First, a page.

When I first decided to move to Ghana, I knew I would have to become an entrepreneur to make a living. After 23 jobs in various industries, I have learned that I don’t have the temperament or patience to be an employee. The only challenge was figuring out what I was going to do. Understanding your market is the main element to any successful business and admittedly, I knew nothing about the Ghanaian market. Fortunately for me though, I received a cheat sheet that profiled various sectors of the Ghanaian economy, the growth in each sector and opportunities already isolated by the government of Ghana.
After some reading, I came up with my golden idea— sell phone rentals to tourists. Although it may sound funny to some, it makes perfect sense.
Telecommunication agencies have not brokered deals with West African telecommunication agencies; therefore, the cost of making and receiving a call in Africa costs more than you bargained for. Not to mention, there is no competition in the market and, hey, that is a good thing.
Now as a child, my father always told my sisters and me, “Those who fail to plan, plan to fail.” As a result, I knew a good business plan was essential to my success. For six months, I planned, conducted marketing research and developed a feasible business model. I spent time crafting a user-friendly website: ghanacellphonerentals.com, and built strategic partnerships that would help enhance the business.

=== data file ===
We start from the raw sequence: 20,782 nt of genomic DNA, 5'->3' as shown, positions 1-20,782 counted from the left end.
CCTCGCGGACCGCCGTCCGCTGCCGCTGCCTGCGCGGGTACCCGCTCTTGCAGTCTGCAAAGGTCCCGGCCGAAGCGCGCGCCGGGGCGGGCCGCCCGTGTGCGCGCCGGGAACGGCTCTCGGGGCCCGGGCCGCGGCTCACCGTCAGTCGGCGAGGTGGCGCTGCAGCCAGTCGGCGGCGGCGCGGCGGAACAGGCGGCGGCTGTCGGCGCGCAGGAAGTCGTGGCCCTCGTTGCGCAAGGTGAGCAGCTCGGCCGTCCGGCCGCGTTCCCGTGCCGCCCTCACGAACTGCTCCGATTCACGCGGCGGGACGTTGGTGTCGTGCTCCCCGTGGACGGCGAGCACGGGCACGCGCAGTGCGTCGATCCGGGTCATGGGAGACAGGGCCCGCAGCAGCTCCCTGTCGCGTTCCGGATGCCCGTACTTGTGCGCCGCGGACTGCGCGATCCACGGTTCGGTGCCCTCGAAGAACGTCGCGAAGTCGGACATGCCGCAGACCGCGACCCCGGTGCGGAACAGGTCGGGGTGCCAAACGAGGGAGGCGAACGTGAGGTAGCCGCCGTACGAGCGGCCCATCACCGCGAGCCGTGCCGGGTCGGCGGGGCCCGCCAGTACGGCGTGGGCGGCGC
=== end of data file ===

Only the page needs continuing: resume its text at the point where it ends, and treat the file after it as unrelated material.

So when my business launched last week, I had no choice but to be excited. The launch of the company started like most small companies, with just one sale. However, it was still enough for me to be optimistic about the potential of my future cell phone rental empire. Unfortunately, it didn’t go off as smoothly as I expected.
In life, I have learned that sometimes we take the small things for granted.
Oftentimes, we feel that if something is not as grand as expected, the same
effort is not necessary to make it successful. I must admit, although I was excited about this one sale, I didn’t put in the same effort as I would have for a big sale. I failed to implement the checks and balances that were crucial to the success of the business, and as a result, my first client ended up not being a client at all.
I was a little nervous that I had missed the young lady when I arrived at the airport. Accra traffic is brutal and her plane had landed early so I was unsure if she had already passed through customs and out the airport door. But after waiting patiently for 20 minutes, she finally emerged from the customs corridor. We quickly located each other; I gave her a tutorial of the phone, collected my money and left the airport feeling like a champion.
Imagine my shock when she called a few minutes later to tell me the phone didn’t work. I rushed to meet her and soon realized that I had been misinformed about the registration of the chip. Contrary to what I was told, the chip did in fact have to be registered in order for it to work. A step in the original business plan, I had failed to follow. So I handed her back her money and walked dejectedly back to the airport to wait on my driver. The lesson learned— although it may be okay to stray from the plan you have for life, it is crucial to follow the plan you have for business.
Cordie Aziz is a former congressional staffer who moved to Ghana after losing her job in January 2011. Follow her daily adventures at goneiighana.blogspot.com.